We wanted to make Lark Hall a world class sounding room so I called in a favor from my friend Stan Denis, a Danley Sound Labs dealer. The type of speaker used in the mid-high cabinets is a point-source system that makes it so the sound is almost exactly the same in every seat. Ken Mark of Adirondack Scenic helped us with the giant curtains against the back wall. They are designed to help dampen the audio reflections in the room.

As far as the lighting design goes, I wanted something simple yet effective. I didn’t want to change the intimacy of the small theater feel, but needed to add that bright LED ‘wow.’

Kirk Lyons, Lark Hall sound and lighting director

Stan Denis of Denis Entertainment Group advised the Millers on their labor of love, and speaks to their commitment to making Lark Hall a success.

So many people who get into this business get hardened very quickly because they are trying to survive as they are growing their company. and they start to lean on artists and support crews and people in a way that is counterintuitive to getting creative art. Justin and Jenn are so passionate about music and the music scene, as well as the quality of the shows they want to produce. They’ve been asking the right questions since the beginning, with regard to creating the best experience for bands and audiences alike.

Stan Denis

For the full scope of what Lark Hall offers, take a walkthrough tour from Mirth Films.

Neighborhood

Center Square, the neighborhood surrounding Lark Street, is the heart of Albany, a mini Greenwich Village to call our own. Bars, restaurants, small independent businesses, tattoo shops, and bodegas are found in between brownstones and apartments that date back to the late 19th Century.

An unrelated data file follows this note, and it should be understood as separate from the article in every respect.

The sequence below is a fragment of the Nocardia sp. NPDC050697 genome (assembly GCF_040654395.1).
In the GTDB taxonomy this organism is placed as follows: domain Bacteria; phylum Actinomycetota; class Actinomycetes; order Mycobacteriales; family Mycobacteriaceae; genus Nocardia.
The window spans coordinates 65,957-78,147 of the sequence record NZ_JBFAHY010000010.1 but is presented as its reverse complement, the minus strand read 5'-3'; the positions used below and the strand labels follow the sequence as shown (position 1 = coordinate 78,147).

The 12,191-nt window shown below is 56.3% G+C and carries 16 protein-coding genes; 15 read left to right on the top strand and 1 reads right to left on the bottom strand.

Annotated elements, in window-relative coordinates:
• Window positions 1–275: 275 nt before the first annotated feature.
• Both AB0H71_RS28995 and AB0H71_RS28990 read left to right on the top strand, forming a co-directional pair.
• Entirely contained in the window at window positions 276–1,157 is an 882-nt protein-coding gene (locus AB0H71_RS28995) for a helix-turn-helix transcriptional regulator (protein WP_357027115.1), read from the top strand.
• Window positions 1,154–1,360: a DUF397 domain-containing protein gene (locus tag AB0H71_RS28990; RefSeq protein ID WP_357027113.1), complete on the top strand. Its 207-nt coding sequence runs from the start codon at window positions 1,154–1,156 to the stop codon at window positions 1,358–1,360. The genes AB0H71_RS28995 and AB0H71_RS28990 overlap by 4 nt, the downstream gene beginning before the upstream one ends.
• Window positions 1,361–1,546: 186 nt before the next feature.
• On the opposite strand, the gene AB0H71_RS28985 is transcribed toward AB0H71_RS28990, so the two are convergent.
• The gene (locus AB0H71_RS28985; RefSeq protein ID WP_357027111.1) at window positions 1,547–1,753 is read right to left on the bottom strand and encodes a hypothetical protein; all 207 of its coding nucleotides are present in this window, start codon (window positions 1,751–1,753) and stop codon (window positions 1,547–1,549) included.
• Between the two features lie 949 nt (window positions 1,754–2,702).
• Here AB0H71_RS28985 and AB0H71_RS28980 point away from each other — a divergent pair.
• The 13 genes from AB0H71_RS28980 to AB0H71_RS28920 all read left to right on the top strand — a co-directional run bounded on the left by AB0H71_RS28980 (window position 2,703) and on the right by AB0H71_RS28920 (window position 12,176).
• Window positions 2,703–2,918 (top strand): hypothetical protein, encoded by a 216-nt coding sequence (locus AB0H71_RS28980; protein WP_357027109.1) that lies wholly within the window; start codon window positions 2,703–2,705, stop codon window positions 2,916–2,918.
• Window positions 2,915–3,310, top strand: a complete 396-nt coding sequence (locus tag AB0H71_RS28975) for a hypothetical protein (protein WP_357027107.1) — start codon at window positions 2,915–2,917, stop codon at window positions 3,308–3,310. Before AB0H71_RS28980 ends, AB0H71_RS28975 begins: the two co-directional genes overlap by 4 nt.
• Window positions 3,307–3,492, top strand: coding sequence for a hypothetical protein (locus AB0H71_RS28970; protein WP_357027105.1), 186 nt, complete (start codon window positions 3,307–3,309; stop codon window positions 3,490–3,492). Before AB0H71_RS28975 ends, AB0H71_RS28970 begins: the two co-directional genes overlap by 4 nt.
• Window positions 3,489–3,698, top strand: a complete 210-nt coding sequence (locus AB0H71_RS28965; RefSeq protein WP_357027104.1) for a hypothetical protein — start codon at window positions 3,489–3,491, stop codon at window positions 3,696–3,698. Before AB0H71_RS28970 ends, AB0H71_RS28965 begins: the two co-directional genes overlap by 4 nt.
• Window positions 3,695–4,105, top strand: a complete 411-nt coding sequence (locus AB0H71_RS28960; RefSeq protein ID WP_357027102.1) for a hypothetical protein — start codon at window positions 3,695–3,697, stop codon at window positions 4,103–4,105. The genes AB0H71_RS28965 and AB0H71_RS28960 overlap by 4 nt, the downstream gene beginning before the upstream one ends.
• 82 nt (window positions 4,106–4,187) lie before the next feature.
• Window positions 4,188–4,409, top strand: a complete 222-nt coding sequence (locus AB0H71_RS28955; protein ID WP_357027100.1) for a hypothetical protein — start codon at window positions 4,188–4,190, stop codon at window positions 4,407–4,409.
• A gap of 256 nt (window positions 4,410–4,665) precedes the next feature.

Local businesses are on board with Lark Hall’s arrival, knowing that patrons will be making an evening of a show or event at the new venue. Early arrivals can dine at any number of restaurants on Lark or Madison Avenue, and those wishing to extend the night have plenty of bars to choose from.

Historically music has been a huge part of the fabric of our historic and fabled Lark Street. The opening of Lark Hall heralds the return of the street’s heartbeat and will no doubt bring countless new generations to the street. 

Savoy Taproom first brought live music back to Lark Street in early 2016. Lark Hall builds on the foundation we laid by bringing a concert venue to the street, which will bring people – people who will shop, drink and dine on Lark Street.

Jason Pierce, owner, Savoy Taproom

One thing that Lark Street may seem to lack but has quite a bit of, is parking. For those driving to a show, there is the 60-space Trinity Church lot only 50 feet away, and a 200 car lot next to 204 Washington Ave. And of course, there is Washington Park, with ample spaces to park at anytime of day. Considering the distance to walk for shows at The Egg, or at Crossgates Mall, the setting and available parking for Lark Hall is comparable, if not better.

With more parking available than you may realize, the arrival of Lark Hall means local restaurants and bars will benefit from early arrivals and late revelers, tying the community together and giving the neighborhood a centerpiece. Carpooling and ride share are of course options for getting there, as well as the CDTA #13, which stops right outside Lark Hall and runs until late in the evening.

A handy map for parking near Lark Hall (and all of Lark Street)

Since taking over the property at the corner of Lark and Hudson (also the name of their two cats), The Millers and their team have been hard at work throughout the COVID-19 pandemic making all needed renovations to get the venue ready for when music comes back, and that time is quickly approaching. When live music and crowds can return safety, bands and fans alike will find an historic room updated for the 21st century, and the Roaring Twenties can kick off once again.

Photos by Zach Culver

Chuck BerryLark Hall